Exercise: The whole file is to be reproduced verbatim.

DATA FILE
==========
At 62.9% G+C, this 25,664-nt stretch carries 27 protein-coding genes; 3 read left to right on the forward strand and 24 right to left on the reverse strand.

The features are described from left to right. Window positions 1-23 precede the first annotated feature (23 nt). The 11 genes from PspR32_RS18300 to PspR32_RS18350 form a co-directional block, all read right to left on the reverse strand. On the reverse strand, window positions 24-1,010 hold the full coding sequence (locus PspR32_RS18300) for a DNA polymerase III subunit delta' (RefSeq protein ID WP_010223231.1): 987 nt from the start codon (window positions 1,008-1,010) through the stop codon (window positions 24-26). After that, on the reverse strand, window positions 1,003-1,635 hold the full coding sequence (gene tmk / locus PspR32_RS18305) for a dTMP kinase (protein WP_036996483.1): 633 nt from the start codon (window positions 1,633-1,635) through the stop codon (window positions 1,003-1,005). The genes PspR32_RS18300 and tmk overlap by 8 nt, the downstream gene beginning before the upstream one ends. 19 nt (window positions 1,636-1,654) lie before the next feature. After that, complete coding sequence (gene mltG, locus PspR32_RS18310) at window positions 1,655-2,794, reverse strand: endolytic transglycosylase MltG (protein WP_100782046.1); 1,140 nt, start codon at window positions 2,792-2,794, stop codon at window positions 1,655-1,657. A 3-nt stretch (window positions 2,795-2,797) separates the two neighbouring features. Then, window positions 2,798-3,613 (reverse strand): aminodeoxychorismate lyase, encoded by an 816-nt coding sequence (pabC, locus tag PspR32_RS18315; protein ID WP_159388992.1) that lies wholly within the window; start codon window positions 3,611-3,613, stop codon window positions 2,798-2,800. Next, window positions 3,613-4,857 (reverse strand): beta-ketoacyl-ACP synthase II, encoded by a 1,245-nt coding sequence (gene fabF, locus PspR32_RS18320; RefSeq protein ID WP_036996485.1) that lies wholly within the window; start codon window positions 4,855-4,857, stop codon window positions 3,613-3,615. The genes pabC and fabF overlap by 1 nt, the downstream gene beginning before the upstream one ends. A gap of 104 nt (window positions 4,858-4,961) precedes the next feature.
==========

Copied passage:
At 62.9% G+C, this 25,664-nt stretch carries 27 protein-coding genes; 3 read left to right on the forward strand and 24 right to left on the reverse strand.

The features are described from left to right. Window positions 1-23 precede the first annotated feature (23 nt). The 11 genes from PspR32_RS18300 to PspR32_RS18350 form a co-directional block, all read right to left on the reverse strand. On the reverse strand, window positions 24-1,010 hold the full coding sequence (locus PspR32_RS18300) for a DNA polymerase III subunit delta' (RefSeq protein ID WP_010223231.1): 987 nt from the start codon (window positions 1,008-1,010) through the stop codon (window positions 24-26). After that, on the reverse strand, window positions 1,003-1,635 hold the full coding sequence (gene tmk / locus PspR32_RS18305) for a dTMP kinase (protein WP_036996483.1): 633 nt from the start codon (window positions 1,633-1,635) through the stop codon (window positions 1,003-1,005). The genes PspR32_RS18300 and tmk overlap by 8 nt, the downstream gene beginning before the upstream one ends. 19 nt (window positions 1,636-1,654) lie before the next feature. After that, complete coding sequence (gene mltG, locus PspR32_RS18310) at window positions 1,655-2,794, reverse strand: endolytic transglycosylase MltG (protein WP_100782046.1); 1,140 nt, start codon at window positions 2,792-2,794, stop codon at window positions 1,655-1,657. A 3-nt stretch (window positions 2,795-2,797) separates the two neighbouring features. Then, window positions 2,798-3,613 (reverse strand): aminodeoxychorismate lyase, encoded by an 816-nt coding sequence (pabC, locus tag PspR32_RS18315; protein ID WP_159388992.1) that lies wholly within the window; start codon window positions 3,611-3,613, stop codon window positions 2,798-2,800. Next, window positions 3,613-4,857 (reverse strand): beta-ketoacyl-ACP synthase II, encoded by a 1,245-nt coding sequence (gene fabF, locus PspR32_RS18320; RefSeq protein ID WP_036996485.1) that lies wholly within the window; start codon window positions 4,855-4,857, stop codon window positions 3,613-3,615. The genes pabC and fabF overlap by 1 nt, the downstream gene beginning before the upstream one ends. A gap of 104 nt (window positions 4,858-4,961) precedes the next feature.